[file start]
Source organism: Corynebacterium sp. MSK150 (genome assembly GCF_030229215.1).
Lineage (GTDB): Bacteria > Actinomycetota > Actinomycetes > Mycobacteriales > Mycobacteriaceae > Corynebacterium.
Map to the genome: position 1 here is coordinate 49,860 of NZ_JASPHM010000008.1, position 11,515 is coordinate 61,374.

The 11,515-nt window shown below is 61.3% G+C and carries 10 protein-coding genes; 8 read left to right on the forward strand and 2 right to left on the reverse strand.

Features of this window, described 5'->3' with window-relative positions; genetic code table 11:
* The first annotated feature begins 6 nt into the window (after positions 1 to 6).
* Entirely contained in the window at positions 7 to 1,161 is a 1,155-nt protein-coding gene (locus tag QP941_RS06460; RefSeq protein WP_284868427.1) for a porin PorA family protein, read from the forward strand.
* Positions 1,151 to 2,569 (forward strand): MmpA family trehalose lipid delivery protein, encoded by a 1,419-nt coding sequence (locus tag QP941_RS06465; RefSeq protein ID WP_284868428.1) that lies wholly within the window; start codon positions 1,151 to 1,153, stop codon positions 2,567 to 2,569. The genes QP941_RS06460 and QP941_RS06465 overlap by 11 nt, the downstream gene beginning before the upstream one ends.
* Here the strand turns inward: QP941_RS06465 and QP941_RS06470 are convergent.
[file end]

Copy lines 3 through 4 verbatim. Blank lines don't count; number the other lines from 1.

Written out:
Map to the genome: position 1 here is coordinate 49,860 of NZ_JASPHM010000008.1, position 11,515 is coordinate 61,374.

The 11,515-nt window shown below is 61.3% G+C and carries 10 protein-coding genes; 8 read left to right on the forward strand and 2 right to left on the reverse strand.